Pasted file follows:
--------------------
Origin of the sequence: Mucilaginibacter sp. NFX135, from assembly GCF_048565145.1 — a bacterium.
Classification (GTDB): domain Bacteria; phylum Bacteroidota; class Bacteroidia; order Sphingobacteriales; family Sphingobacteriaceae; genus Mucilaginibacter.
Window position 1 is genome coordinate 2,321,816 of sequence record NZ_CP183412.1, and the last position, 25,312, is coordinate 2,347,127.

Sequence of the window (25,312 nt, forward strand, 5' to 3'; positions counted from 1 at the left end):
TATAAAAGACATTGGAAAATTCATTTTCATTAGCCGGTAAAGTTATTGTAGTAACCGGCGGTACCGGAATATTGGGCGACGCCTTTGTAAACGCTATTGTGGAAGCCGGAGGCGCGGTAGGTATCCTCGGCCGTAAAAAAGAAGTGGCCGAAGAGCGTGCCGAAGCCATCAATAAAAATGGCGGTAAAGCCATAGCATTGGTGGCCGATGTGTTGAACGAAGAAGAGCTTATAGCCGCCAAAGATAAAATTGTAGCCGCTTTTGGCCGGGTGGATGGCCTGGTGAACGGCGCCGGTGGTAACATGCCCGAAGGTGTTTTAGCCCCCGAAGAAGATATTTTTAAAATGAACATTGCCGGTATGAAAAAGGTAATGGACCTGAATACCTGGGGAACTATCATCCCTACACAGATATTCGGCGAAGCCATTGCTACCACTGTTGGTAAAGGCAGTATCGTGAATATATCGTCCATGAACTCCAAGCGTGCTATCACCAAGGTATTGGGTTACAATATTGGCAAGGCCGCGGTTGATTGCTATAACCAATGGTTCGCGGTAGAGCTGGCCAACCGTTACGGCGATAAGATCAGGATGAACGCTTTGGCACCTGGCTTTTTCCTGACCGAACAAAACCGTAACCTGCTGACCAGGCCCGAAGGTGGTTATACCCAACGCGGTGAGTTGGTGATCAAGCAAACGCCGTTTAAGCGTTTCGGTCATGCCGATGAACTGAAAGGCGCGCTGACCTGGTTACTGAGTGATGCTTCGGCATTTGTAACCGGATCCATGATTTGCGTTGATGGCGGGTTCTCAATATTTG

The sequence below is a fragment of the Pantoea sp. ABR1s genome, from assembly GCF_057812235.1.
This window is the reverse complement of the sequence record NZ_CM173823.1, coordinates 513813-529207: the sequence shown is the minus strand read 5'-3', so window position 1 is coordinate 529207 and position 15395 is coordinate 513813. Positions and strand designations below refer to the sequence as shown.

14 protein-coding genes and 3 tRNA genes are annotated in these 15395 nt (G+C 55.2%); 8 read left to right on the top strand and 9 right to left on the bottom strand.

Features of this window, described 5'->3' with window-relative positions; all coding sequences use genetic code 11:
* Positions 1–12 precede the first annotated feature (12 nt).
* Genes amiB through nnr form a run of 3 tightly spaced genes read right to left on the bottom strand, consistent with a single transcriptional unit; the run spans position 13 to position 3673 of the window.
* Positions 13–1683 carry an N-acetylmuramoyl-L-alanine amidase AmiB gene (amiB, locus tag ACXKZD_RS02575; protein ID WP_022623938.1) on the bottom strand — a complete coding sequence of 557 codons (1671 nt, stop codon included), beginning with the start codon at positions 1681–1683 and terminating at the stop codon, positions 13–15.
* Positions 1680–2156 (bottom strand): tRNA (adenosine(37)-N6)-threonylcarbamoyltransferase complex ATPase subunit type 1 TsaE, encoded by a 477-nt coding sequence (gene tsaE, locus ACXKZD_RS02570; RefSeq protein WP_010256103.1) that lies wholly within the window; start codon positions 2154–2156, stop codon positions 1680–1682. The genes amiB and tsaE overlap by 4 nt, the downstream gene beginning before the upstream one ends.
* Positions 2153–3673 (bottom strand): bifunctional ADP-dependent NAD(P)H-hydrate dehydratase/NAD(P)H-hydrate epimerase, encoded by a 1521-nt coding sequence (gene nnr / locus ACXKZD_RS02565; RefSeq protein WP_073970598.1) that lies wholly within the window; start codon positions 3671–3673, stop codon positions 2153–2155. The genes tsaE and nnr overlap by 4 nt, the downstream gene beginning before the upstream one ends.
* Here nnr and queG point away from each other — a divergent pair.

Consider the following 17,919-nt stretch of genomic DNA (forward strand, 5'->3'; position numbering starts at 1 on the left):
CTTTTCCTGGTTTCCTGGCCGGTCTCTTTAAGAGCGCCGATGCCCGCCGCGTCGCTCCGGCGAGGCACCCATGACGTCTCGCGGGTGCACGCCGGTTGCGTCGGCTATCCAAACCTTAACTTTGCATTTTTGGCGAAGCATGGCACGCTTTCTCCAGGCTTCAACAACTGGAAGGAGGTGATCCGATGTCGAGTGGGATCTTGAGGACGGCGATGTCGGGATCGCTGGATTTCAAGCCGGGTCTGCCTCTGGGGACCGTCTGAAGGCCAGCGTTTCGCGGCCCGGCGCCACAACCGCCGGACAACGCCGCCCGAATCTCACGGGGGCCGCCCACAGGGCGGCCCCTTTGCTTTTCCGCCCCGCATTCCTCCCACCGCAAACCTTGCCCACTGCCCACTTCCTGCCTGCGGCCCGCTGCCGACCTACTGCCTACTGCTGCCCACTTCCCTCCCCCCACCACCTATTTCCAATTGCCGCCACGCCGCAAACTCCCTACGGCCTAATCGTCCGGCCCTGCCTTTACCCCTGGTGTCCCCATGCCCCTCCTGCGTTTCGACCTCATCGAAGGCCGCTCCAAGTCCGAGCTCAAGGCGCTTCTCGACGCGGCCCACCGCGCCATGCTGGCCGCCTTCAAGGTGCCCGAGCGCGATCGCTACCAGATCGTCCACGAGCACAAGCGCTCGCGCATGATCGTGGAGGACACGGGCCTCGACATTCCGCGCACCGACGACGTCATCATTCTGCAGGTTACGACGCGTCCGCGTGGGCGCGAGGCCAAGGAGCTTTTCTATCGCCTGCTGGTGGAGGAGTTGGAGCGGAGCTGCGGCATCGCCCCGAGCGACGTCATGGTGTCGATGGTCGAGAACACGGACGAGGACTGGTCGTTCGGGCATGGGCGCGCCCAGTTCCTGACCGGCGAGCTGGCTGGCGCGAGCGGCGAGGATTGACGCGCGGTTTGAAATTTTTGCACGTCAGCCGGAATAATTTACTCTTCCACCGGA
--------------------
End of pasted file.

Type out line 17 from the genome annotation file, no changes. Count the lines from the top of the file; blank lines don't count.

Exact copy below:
CTTTTCCTGGTTTCCTGGCCGGTCTCTTTAAGAGCGCCGATGCCCGCCGCGTCGCTCCGGCGAGGCACCCATGACGTCTCGCGGGTGCACGCCGGTTGCGTCGGCTATCCAAACCTTAACTTTGCATTTTTGGCGAAGCATGGCACGCTTTCTCCAGGCTTCAACAACTGGAAGGAGGTGATCCGATGTCGAGTGGGATCTTGAGGACGGCGATGTCGGGATCGCTGGATTTCAAGCCGGGTCTGCCTCTGGGGACCGTCTGAAGGCCAGCGTTTCGCGGCCCGGCGCCACAACCGCCGGACAACGCCGCCCGAATCTCACGGGGGCCGCCCACAGGGCGGCCCCTTTGCTTTTCCGCCCCGCATTCCTCCCACCGCAAACCTTGCCCACTGCCCACTTCCTGCCTGCGGCCCGCTGCCGACCTACTGCCTACTGCTGCCCACTTCCCTCCCCCCACCACCTATTTCCAATTGCCGCCACGCCGCAAACTCCCTACGGCCTAATCGTCCGGCCCTGCCTTTACCCCTGGTGTCCCCATGCCCCTCCTGCGTTTCGACCTCATCGAAGGCCGCTCCAAGTCCGAGCTCAAGGCGCTTCTCGACGCGGCCCACCGCGCCATGCTGGCCGCCTTCAAGGTGCCCGAGCGCGATCGCTACCAGATCGTCCACGAGCACAAGCGCTCGCGCATGATCGTGGAGGACACGGGCCTCGACATTCCGCGCACCGACGACGTCATCATTCTGCAGGTTACGACGCGTCCGCGTGGGCGCGAGGCCAAGGAGCTTTTCTATCGCCTGCTGGTGGAGGAGTTGGAGCGGAGCTGCGGCATCGCCCCGAGCGACGTCATGGTGTCGATGGTCGAGAACACGGACGAGGACTGGTCGTTCGGGCATGGGCGCGCCCAGTTCCTGACCGGCGAGCTGGCTGGCGCGAGCGGCGAGGATTGACGCGCGGTTTGAAATTTTTGCACGTCAGCCGGAATAATTTACTCTTCCACCGGA